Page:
WHEREAS, consistent with its history in supporting human rights, in its 1987 Human Rights Resolution, APA issued a strong statement that “the discipline of psychology, and the academic and professional activities of psychologists, are relevant for securing and maintaining human rights”; and undertook to promote knowledge of and compliance with UN instruments by resolving to commend the main UN human rights instruments and documents to the attention of its boards, committees and membership at large;

WHEREAS in its 1986 Resolution Against Torture, APA supported the United Nations Declaration and Convention Against Torture and Other Cruel, Inhuman, or Degrading Treatment or Punishment1;

WHEREAS the American Psychological Association 1986 Human Rights Resolution is specific in its support for the United Nations Principles of Medical Ethics relevant to the Role of Health Personnel, particularly Physicians, in the Protection of Prisoners and Detainees against Torture and Other Cruel, Inhuman, or Degrading Treatment or Punishment2, which includes Principle 4a, It is a contravention of medical ethics for health personnel . . . to apply their knowledge and skills in order to assist in the interrogation of prisoners and detainees in a manner that may adversely affect the physical or mental health or condition of such prisoners or detainees and which is not in accordance with the relevant international instruments;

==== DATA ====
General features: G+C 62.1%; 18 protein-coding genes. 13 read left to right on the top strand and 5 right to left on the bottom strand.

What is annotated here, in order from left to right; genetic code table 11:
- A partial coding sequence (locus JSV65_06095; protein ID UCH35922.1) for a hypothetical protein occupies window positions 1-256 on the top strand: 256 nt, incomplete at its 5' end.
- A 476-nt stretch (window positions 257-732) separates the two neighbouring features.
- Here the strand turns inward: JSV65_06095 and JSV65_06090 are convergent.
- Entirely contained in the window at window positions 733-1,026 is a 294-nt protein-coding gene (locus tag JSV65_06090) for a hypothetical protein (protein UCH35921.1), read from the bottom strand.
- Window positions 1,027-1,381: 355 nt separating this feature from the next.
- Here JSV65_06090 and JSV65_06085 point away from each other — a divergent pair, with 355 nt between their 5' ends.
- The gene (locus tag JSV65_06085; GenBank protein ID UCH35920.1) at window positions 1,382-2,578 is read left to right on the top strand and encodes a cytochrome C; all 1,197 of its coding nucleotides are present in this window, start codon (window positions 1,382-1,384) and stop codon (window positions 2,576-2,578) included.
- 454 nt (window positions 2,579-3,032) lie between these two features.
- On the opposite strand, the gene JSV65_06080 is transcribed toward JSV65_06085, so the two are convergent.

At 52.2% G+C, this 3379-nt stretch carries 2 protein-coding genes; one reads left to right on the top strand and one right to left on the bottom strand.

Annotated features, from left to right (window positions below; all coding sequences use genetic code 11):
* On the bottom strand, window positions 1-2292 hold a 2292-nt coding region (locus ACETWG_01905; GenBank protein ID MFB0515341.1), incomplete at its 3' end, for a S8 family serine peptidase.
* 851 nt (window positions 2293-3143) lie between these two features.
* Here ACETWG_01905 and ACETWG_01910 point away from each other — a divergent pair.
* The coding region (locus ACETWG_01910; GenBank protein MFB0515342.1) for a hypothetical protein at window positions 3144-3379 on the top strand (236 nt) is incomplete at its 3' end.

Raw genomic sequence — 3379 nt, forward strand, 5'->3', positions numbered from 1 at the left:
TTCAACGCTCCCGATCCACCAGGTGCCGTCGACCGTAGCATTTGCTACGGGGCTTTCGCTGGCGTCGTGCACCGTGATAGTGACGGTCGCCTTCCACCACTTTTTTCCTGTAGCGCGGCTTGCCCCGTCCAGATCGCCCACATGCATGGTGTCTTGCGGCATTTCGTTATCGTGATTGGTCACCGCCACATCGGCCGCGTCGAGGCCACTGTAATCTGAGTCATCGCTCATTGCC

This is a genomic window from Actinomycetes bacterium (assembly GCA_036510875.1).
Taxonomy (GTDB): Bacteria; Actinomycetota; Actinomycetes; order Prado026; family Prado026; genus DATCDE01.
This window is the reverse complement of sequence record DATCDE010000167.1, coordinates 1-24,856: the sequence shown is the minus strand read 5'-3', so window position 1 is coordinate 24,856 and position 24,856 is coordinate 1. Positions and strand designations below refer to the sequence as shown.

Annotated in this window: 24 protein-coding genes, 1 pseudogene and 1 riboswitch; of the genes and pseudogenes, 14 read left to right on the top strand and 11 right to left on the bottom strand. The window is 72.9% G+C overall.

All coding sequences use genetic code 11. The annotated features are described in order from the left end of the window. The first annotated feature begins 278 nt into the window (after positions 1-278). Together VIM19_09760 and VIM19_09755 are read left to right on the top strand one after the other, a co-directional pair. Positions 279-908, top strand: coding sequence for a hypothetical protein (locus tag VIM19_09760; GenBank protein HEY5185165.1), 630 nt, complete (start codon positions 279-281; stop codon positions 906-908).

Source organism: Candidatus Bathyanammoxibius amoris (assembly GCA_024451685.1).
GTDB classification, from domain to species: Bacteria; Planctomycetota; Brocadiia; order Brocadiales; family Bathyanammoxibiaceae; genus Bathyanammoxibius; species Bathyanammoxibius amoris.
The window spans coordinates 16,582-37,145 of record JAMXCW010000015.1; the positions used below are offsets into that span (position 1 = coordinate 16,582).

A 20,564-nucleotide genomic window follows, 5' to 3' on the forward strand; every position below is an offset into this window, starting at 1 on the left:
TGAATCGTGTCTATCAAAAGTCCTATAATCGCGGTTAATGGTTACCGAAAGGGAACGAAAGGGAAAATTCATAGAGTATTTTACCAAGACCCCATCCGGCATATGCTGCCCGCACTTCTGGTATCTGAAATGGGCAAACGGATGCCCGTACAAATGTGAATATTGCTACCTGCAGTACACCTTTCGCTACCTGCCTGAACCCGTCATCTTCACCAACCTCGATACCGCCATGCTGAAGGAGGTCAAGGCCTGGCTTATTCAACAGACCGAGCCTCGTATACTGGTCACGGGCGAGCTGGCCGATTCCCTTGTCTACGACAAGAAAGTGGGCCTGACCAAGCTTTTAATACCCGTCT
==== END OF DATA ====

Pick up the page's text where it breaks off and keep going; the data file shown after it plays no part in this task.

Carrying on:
WHEREAS the American Psychological Association 1986 Human Rights Resolution is specific in its support for the joint congressional Resolution opposing torture that was signed into law by President Reagan on October 4, 1984;

WHEREAS in August 2005 APA’s Council of Representatives approved the motion to acknowledge Principle 2.2 of the United Nations Convention Against Torture and Other Cruel, Inhuman, and Degrading Treatment or Punishment, which states that [T]here are no exceptional circumstances whatsoever, whether induced by a state of war or threat of war, internal political instability or any other public emergency, that may be invoked as a justification for torture, including the invocation of laws, regulations, or orders;